Search This Blog

For more coverage follow us also on Twitter and Facebook

Thursday, 16 March 2017


Swaziland is to buy King Mswati III a private jet plane despite the dire financial plight the kingdom is currently enduring.

This was confirmed on Tuesday (14 March 2017) after reports that the King, who is sub-Saharan Africa’s last absolute monarch and already has one jet, had decided not to have the second jet because the kingdom could not afford it.

Edgar Hillary, acting Minister for Foreign Affairs and International Cooperation, told members of a Swazi parliamentary committee a jet had been purchased and was currently undergoing refurbishments.

The Swazi Observer, a newspaper in effect owned by the King, reported that Hillary told the MPs that the aircraft there. ‘It was still undergoing refurbishments to conform to standards where it could be seen as being fit for the King.’  

In 2015, the Ministry was given E296 million (about US$20 million) to buy a 375-seater Airbus A340-300 built in 2001 from China Airlines in Taiwan. E96 million was used to pay a deposit.

There was some confusion over the current state of the purchase as last week Lindiwe Dlamini, Minister for Public Works and Transport, told Parliament the government had dropped plans to buy the jet. The Observer reported, ‘She further stated this was done by His Majesty King Mswati III upon seeing that the country was in a dire economic situation.’

King Mswati rules over a population of 1.3 million people. Seven in ten live in abject poverty with incomes less than US$2 a day. The King lives a lavish lifestyle with 13 palaces, a private jet, fleets of top-of-the range Mercedes and BMW cars and at least one Rolls-Royce.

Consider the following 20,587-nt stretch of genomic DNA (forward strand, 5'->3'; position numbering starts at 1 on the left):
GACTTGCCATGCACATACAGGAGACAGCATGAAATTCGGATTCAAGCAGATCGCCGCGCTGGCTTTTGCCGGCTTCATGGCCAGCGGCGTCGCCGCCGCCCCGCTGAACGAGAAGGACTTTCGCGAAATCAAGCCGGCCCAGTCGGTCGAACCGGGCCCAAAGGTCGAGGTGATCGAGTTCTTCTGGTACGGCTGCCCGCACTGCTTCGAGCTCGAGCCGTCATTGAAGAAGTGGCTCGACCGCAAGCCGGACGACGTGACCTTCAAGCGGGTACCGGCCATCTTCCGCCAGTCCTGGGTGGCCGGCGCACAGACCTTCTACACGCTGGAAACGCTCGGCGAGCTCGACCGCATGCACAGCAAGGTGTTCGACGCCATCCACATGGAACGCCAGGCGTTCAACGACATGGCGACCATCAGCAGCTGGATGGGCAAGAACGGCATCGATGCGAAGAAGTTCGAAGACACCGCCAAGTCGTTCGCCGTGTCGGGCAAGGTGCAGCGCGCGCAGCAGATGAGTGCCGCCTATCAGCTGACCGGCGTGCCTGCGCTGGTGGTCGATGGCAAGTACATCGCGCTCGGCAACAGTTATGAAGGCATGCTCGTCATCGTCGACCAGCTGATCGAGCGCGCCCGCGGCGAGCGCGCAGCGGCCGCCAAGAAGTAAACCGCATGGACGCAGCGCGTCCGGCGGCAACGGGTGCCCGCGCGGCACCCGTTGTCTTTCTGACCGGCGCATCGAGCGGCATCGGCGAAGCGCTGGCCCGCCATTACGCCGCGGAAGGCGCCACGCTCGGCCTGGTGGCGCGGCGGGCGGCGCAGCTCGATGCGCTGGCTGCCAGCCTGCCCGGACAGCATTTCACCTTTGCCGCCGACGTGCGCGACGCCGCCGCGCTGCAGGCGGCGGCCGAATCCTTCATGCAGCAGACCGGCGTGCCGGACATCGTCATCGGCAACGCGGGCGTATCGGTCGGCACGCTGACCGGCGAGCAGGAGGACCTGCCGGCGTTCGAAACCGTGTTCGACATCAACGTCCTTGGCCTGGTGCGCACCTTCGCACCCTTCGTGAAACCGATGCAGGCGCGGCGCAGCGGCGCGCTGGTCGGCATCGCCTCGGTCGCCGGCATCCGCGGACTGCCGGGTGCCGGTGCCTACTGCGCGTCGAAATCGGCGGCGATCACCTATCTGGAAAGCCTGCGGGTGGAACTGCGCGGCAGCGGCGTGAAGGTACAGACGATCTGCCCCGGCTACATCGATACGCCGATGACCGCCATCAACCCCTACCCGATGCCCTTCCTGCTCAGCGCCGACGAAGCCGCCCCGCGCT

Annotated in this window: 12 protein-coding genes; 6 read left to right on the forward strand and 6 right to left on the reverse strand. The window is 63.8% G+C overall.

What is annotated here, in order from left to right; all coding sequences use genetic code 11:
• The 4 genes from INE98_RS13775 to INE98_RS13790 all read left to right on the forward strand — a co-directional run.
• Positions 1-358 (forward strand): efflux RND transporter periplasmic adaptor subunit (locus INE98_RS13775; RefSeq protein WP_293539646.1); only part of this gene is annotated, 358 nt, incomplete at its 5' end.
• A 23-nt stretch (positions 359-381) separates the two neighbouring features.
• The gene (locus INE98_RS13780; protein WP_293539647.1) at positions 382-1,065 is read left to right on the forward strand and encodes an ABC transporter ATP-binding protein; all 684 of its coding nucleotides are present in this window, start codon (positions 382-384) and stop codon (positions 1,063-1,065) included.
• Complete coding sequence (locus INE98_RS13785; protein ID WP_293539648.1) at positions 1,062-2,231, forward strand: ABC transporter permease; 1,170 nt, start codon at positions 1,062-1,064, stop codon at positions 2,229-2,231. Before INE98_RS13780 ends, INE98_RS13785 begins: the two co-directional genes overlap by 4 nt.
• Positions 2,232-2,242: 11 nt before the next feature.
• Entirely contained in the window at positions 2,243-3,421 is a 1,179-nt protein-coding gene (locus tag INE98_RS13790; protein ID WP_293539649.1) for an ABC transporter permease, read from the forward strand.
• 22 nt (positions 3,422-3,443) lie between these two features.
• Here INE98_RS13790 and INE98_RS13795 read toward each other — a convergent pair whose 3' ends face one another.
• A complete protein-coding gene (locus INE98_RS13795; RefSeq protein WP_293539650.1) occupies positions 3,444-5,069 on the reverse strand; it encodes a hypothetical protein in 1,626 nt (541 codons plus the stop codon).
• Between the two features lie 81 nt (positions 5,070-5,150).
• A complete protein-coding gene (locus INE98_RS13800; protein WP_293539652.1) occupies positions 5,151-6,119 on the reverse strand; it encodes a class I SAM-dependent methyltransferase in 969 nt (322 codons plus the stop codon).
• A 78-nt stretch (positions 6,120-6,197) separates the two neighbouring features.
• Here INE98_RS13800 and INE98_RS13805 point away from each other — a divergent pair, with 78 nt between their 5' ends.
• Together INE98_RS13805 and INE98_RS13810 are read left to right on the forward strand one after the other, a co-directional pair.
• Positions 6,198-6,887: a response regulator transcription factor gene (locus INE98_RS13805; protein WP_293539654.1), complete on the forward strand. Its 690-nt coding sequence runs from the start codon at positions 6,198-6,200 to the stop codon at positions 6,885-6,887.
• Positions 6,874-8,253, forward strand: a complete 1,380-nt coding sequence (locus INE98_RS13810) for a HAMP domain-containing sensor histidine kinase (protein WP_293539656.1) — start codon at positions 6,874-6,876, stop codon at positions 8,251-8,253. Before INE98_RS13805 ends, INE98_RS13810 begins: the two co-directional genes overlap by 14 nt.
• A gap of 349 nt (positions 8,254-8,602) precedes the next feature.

In April 2016, Members of the Swaziland Parliament blocked the move to pay the E96 million deposit for the plane. The money had been allocated in the kingdom’s annual budget announced in February 2016.

The money was set aside for a jet for the King after members of the parliament, many of them appointed by the King, urged the Swazi Government to consider buying the King a plane to replace the DC-9 jet (also known as an MD-87) which he already has. It had been the subject of legal disputes in both Canada and the British Virgin Islands. 

Once news of the intended spending was made public outside of Swaziland the King came in for heavy criticism. Swaziland was in the grip of a drought crisis and in February the Swazi Government declared a national emergency and said the kingdom would need E248 million (US$16 million) before the end of April 2016.

Within days, the MPs overturned their earlier decision. Unconfirmed reports circulating on the Internet said that King Mswati had refused to sign-off Swaziland’s budget unless he got his jet.

See also


No comments: